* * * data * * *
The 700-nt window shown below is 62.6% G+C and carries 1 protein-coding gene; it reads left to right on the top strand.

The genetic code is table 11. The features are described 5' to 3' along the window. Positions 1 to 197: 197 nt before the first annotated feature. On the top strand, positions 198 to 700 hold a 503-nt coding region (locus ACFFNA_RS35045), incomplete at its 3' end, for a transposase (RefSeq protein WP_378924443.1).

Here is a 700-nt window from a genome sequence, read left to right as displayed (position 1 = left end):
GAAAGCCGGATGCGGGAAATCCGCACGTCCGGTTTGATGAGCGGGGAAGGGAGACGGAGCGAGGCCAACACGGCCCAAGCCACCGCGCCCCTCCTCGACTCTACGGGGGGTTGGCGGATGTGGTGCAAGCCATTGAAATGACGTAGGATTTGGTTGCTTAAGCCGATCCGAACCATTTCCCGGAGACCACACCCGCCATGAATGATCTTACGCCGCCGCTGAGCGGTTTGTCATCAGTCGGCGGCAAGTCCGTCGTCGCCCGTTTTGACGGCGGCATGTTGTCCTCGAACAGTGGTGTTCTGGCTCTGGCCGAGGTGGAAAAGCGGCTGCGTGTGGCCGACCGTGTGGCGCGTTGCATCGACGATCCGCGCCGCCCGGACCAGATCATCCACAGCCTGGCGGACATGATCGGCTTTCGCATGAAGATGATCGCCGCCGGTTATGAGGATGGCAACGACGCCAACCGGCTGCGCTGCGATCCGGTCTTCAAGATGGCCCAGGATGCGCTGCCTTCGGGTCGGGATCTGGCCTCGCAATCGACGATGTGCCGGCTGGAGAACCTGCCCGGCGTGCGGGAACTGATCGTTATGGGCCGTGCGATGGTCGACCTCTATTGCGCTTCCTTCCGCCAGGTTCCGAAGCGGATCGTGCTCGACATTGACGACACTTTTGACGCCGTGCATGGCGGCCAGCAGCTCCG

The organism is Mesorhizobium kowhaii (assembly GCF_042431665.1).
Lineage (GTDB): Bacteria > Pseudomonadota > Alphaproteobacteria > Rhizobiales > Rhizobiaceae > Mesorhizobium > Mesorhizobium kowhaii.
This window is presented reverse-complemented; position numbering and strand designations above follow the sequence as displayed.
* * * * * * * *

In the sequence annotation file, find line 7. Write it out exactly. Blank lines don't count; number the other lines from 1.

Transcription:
This window is presented reverse-complemented; position numbering and strand designations above follow the sequence as displayed.